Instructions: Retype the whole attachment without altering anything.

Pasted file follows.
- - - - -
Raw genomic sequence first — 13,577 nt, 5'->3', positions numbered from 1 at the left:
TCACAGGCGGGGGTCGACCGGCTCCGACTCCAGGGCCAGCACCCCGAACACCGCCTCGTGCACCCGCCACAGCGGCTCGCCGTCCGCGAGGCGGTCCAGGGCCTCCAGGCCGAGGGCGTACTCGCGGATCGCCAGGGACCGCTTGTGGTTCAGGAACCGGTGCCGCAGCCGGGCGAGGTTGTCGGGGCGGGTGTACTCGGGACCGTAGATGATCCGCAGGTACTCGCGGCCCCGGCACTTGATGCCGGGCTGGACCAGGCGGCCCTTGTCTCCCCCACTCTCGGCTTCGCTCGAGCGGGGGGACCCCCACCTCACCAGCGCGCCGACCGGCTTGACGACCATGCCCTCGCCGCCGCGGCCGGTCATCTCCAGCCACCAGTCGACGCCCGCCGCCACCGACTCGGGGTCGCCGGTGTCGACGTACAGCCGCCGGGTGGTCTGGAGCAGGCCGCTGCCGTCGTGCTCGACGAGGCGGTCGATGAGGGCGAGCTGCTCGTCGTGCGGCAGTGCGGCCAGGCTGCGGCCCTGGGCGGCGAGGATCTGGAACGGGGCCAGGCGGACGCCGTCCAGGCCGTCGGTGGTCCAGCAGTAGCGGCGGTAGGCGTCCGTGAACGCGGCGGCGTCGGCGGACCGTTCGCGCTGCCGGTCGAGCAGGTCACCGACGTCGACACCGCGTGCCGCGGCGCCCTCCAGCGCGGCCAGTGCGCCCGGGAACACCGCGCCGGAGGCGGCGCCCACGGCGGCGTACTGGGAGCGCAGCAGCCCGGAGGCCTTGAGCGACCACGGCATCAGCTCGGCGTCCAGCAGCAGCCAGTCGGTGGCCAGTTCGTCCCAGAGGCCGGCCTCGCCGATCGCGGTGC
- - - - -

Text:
Raw genomic sequence first — 13,577 nt, 5'->3', positions numbered from 1 at the left:
TCACAGGCGGGGGTCGACCGGCTCCGACTCCAGGGCCAGCACCCCGAACACCGCCTCGTGCACCCGCCACAGCGGCTCGCCGTCCGCGAGGCGGTCCAGGGCCTCCAGGCCGAGGGCGTACTCGCGGATCGCCAGGGACCGCTTGTGGTTCAGGAACCGGTGCCGCAGCCGGGCGAGGTTGTCGGGGCGGGTGTACTCGGGACCGTAGATGATCCGCAGGTACTCGCGGCCCCGGCACTTGATGCCGGGCTGGACCAGGCGGCCCTTGTCTCCCCCACTCTCGGCTTCGCTCGAGCGGGGGGACCCCCACCTCACCAGCGCGCCGACCGGCTTGACGACCATGCCCTCGCCGCCGCGGCCGGTCATCTCCAGCCACCAGTCGACGCCCGCCGCCACCGACTCGGGGTCGCCGGTGTCGACGTACAGCCGCCGGGTGGTCTGGAGCAGGCCGCTGCCGTCGTGCTCGACGAGGCGGTCGATGAGGGCGAGCTGCTCGTCGTGCGGCAGTGCGGCCAGGCTGCGGCCCTGGGCGGCGAGGATCTGGAACGGGGCCAGGCGGACGCCGTCCAGGCCGTCGGTGGTCCAGCAGTAGCGGCGGTAGGCGTCCGTGAACGCGGCGGCGTCGGCGGACCGTTCGCGCTGCCGGTCGAGCAGGTCACCGACGTCGACACCGCGTGCCGCGGCGCCCTCCAGCGCGGCCAGTGCGCCCGGGAACACCGCGCCGGAGGCGGCGCCCACGGCGGCGTACTGGGAGCGCAGCAGCCCGGAGGCCTTGAGCGACCACGGCATCAGCTCGGCGTCCAGCAGCAGCCAGTCGGTGGCCAGTTCGTCCCAGAGGCCGGCCTCGCCGATCGCGGTGC